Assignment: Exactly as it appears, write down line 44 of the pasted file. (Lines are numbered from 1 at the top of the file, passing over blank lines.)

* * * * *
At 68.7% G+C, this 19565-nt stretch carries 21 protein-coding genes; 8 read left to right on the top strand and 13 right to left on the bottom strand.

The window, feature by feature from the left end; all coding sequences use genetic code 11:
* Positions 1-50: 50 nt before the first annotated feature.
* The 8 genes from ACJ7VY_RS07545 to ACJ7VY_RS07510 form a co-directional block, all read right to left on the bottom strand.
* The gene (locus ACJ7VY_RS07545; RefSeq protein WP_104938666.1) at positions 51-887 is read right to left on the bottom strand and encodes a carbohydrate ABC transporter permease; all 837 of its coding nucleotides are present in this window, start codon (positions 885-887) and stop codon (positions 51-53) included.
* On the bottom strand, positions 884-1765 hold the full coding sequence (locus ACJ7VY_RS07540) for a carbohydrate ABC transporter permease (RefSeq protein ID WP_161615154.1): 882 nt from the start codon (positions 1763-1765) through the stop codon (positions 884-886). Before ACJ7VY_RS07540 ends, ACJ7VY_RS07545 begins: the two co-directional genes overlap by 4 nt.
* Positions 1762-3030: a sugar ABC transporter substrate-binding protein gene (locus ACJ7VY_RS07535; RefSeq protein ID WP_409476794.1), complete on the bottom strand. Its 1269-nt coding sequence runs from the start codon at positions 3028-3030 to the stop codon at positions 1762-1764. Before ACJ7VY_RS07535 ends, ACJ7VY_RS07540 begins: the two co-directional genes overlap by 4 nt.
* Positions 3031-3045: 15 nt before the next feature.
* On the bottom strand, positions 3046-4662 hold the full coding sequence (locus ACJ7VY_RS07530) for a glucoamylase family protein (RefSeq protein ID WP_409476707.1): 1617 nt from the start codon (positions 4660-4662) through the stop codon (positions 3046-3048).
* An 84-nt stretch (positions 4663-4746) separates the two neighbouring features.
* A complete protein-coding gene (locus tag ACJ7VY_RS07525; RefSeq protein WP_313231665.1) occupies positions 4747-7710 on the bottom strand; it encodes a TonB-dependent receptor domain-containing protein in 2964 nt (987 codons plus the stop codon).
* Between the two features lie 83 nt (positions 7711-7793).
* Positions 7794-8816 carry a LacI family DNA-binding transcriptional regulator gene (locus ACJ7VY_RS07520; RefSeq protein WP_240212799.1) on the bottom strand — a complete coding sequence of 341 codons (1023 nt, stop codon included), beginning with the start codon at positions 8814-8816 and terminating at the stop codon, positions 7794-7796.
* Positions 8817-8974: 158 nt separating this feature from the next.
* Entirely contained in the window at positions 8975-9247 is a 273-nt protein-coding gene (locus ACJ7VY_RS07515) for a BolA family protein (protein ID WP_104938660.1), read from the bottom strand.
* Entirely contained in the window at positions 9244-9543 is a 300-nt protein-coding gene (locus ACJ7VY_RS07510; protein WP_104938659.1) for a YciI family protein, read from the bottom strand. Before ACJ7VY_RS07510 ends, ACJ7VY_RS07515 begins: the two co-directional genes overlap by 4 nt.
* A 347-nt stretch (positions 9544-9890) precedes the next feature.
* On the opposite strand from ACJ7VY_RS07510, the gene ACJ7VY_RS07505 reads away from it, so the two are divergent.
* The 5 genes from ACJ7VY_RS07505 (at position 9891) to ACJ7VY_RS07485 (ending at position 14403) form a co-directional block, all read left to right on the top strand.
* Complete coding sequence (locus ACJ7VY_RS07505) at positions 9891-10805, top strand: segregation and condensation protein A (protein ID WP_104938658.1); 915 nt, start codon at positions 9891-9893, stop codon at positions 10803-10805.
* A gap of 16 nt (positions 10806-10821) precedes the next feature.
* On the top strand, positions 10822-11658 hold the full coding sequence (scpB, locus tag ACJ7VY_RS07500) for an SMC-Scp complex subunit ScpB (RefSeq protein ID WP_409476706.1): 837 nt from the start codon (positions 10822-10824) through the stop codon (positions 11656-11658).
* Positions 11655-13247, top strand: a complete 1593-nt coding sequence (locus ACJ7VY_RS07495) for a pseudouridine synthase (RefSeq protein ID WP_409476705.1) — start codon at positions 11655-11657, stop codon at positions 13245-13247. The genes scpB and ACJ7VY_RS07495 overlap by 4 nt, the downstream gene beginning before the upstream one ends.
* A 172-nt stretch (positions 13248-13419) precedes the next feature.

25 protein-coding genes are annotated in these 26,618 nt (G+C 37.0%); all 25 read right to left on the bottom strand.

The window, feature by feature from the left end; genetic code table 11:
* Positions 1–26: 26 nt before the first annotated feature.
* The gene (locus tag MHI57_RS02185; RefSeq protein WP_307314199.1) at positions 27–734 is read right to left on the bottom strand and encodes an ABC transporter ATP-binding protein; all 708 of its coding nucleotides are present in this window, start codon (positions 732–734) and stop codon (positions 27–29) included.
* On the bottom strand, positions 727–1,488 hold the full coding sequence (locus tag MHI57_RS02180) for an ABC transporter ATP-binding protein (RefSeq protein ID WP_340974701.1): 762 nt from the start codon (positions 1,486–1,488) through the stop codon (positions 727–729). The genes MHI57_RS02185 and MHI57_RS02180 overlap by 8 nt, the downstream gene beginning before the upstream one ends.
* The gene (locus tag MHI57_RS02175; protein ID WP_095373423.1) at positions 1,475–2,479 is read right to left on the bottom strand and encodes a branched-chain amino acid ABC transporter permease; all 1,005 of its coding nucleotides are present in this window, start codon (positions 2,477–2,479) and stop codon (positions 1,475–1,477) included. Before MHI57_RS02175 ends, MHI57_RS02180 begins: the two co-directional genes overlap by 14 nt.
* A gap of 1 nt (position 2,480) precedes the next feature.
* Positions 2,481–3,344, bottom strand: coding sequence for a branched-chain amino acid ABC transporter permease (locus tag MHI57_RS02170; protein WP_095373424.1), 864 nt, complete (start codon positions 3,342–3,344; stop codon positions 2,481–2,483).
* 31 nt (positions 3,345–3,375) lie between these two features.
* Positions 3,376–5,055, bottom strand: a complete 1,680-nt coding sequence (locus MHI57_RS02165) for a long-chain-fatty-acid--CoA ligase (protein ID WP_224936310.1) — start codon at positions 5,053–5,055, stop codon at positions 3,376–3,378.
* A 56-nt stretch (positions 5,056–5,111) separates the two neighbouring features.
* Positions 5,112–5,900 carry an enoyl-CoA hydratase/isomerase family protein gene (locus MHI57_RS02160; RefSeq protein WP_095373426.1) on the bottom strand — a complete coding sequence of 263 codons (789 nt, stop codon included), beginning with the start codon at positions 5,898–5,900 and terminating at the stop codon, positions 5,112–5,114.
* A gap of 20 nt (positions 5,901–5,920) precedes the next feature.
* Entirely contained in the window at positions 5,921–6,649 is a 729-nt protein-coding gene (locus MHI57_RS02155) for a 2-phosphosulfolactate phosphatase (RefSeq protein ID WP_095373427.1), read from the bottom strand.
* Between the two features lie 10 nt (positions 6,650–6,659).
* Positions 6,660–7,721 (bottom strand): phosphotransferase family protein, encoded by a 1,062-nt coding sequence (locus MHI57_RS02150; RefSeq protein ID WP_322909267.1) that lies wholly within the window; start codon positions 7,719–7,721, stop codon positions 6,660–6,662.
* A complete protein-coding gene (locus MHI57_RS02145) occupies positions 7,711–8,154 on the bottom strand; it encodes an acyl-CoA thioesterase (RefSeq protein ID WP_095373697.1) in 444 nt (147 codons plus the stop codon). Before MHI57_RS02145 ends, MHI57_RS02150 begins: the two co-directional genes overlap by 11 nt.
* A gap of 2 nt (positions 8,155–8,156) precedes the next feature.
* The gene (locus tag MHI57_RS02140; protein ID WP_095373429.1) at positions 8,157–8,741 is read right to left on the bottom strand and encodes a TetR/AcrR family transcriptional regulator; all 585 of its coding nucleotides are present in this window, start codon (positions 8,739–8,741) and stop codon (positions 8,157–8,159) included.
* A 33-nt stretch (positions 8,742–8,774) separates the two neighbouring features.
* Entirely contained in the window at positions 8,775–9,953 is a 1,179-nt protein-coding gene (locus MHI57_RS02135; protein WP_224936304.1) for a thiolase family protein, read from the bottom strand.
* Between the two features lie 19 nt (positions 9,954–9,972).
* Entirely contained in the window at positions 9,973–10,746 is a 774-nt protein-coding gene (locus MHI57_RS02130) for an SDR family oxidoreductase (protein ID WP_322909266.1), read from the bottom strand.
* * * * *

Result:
* A 33-nt stretch (positions 8,742–8,774) separates the two neighbouring features.